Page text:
Image credit: NASA

#tbt #nasa #marshallspaceflightcenter #msfc #marshall #space #history #marshallhistory #KSC #KennedySpaceCenter #nasamarshall #nasahistory #nasamarshallspaceflightcenter #Apollo #Apollo15

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Marshall History

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Tags:   NASA Marshall Space Flight Center MSFC rocket space history Apollo Apollo 15 KSC Kennedy Space Center Kennedy History, Apollo, Launch Complex 39A FL

N 34 B 2.4K C 0 E Jul 8, 2021 F Jul 28, 2021
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Two additional secondary payloads that will travel to deep space on Artemis I, the first flight of the Space Launch System (SLS) rocket and Orion spacecraft, are ready for launch.

The Team Miles and EQUilibriUm Lunar-Earth point 6U Spacecraft (EQUULEUS) CubeSats are tucked into dispensers and installed in the Orion stage adapter the ring that connects Orion to the SLS rocket. They are joining five other secondary payloads that were recently installed. These small satellites, known as CubeSats, will conduct a variety of science experiments and technology demonstrations. The CubeSats will deploy after the Orion spacecraft separates from SLS.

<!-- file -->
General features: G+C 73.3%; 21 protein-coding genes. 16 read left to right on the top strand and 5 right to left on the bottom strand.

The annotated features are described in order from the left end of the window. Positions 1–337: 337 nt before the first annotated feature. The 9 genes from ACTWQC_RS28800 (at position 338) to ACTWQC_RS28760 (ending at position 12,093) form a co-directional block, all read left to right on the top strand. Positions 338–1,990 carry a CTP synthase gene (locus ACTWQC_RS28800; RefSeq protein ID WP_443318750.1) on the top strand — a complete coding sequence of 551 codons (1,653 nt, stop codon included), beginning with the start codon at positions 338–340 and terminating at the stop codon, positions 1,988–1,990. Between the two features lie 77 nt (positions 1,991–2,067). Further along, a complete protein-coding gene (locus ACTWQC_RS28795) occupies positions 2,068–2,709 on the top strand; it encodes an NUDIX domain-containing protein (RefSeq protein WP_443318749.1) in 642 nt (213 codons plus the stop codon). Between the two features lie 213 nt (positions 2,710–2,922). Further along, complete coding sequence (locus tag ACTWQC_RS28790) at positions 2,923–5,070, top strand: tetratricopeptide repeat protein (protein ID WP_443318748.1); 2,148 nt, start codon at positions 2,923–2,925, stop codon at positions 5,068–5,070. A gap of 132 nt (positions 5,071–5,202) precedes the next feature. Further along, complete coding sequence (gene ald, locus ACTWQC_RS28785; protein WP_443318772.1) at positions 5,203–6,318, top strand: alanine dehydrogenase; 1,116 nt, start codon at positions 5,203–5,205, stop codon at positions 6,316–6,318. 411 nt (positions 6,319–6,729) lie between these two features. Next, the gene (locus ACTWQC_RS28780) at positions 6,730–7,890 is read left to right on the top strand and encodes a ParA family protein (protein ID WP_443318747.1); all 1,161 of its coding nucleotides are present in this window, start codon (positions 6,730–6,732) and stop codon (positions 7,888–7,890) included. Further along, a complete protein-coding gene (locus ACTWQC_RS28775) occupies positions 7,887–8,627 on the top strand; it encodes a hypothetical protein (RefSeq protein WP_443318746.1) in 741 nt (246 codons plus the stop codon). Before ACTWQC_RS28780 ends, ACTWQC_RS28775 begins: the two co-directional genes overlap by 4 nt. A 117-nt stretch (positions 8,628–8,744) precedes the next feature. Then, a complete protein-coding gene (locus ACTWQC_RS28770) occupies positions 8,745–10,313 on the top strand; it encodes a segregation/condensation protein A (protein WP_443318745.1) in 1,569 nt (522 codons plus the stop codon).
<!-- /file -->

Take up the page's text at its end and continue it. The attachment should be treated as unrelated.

In this image, members of the EQUULEUS (EQUilibriUm Lunar-Earth point 6U Spacecraft) team prepare their CubeSat to be loaded in the Space Launch System’s Orion stage adapter for launch on the Artemis I mission. This CubeSat, developed jointly by the Japan Aerospace Exploration Agency (JAXA) and the University of Tokyo, will help scientists understand the radiation environment in the region of space around Earth called the plasmasphere.

Credit: NASA

#NASA #space #moon #Mars #NASAMarshall #msfc #sls #spacelaunchsystem #nasasls #rockets #exploration #engineering #explore #rocketscience #artemis #JAXA #cubesat

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Tags:   NASA Marshall Space Flight Center MSFC rocket space Artemis Space Launch System Moon2Mars rocket engine JAXA cubesat Artemis I Orion Stage Adapter OSA Payload Kennedy Space Center KSC Multi-Payload Processing Facility MPPF Science SLS Orion Exploration Ground System EGS